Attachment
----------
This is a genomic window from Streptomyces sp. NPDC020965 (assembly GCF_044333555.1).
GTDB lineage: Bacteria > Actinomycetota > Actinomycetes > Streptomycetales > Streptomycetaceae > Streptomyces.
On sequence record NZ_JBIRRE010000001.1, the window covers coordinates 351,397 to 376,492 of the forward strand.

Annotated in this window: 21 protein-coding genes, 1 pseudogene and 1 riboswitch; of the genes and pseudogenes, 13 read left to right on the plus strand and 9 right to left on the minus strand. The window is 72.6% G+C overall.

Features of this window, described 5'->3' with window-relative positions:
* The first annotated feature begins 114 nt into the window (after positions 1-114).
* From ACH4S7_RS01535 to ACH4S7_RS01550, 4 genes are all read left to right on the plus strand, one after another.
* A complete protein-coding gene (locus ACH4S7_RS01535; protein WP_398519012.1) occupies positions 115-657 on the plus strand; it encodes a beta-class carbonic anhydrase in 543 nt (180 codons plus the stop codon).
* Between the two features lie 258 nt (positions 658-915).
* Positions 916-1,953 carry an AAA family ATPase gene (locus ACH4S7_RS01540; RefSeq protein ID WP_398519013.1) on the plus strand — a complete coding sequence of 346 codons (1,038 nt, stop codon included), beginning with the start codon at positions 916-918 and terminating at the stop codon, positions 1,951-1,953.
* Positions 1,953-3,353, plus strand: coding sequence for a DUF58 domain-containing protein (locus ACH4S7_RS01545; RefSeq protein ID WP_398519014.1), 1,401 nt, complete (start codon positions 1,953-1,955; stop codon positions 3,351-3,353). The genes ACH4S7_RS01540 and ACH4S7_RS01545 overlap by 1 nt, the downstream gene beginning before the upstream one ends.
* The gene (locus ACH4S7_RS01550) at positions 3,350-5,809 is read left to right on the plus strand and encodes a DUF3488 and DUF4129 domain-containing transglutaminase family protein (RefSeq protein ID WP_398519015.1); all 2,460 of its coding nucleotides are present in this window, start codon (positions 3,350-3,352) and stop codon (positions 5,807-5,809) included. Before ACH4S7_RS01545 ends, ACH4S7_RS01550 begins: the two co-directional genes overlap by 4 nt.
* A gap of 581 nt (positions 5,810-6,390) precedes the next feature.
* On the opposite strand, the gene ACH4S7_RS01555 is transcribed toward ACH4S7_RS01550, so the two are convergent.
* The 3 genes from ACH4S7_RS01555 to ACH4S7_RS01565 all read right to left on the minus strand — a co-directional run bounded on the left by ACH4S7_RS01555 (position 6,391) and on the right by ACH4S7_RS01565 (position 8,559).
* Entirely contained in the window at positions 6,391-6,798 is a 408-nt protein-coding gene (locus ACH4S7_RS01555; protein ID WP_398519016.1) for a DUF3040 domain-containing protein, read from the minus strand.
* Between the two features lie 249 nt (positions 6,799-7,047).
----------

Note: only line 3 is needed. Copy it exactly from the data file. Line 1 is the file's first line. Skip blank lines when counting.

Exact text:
On sequence record NZ_JBIRRE010000001.1, the window covers coordinates 351,397 to 376,492 of the forward strand.